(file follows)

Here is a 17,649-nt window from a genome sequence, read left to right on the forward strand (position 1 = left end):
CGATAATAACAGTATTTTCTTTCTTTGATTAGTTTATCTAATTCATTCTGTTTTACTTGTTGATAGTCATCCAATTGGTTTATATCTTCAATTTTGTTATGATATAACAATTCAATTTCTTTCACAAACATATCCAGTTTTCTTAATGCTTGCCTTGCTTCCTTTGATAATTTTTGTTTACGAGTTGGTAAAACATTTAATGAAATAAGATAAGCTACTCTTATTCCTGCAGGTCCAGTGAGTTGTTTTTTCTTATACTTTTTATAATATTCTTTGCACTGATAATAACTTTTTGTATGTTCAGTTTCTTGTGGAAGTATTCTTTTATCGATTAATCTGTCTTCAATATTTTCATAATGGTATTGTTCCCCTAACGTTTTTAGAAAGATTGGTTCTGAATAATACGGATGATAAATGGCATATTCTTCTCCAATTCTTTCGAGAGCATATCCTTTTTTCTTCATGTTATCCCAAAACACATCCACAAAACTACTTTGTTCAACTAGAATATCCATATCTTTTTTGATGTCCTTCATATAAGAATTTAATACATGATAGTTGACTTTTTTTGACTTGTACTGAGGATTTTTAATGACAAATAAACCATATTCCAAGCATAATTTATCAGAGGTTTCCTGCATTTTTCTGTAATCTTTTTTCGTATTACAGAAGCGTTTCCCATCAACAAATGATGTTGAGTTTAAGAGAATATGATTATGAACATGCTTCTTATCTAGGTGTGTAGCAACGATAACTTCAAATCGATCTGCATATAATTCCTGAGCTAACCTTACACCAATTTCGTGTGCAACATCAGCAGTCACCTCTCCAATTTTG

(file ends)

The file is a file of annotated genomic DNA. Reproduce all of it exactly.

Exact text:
Here is a 17,649-nt window from a genome sequence, read left to right on the forward strand (position 1 = left end):
CGATAATAACAGTATTTTCTTTCTTTGATTAGTTTATCTAATTCATTCTGTTTTACTTGTTGATAGTCATCCAATTGGTTTATATCTTCAATTTTGTTATGATATAACAATTCAATTTCTTTCACAAACATATCCAGTTTTCTTAATGCTTGCCTTGCTTCCTTTGATAATTTTTGTTTACGAGTTGGTAAAACATTTAATGAAATAAGATAAGCTACTCTTATTCCTGCAGGTCCAGTGAGTTGTTTTTTCTTATACTTTTTATAATATTCTTTGCACTGATAATAACTTTTTGTATGTTCAGTTTCTTGTGGAAGTATTCTTTTATCGATTAATCTGTCTTCAATATTTTCATAATGGTATTGTTCCCCTAACGTTTTTAGAAAGATTGGTTCTGAATAATACGGATGATAAATGGCATATTCTTCTCCAATTCTTTCGAGAGCATATCCTTTTTTCTTCATGTTATCCCAAAACACATCCACAAAACTACTTTGTTCAACTAGAATATCCATATCTTTTTTGATGTCCTTCATATAAGAATTTAATACATGATAGTTGACTTTTTTTGACTTGTACTGAGGATTTTTAATGACAAATAAACCATATTCCAAGCATAATTTATCAGAGGTTTCCTGCATTTTTCTGTAATCTTTTTTCGTATTACAGAAGCGTTTCCCATCAACAAATGATGTTGAGTTTAAGAGAATATGATTATGAACATGCTTCTTATCTAGGTGTGTAGCAACGATAACTTCAAATCGATCTGCATATAATTCCTGAGCTAACCTTACACCAATTTCGTGTGCAACATCAGCAGTCACCTCTCCAATTTTG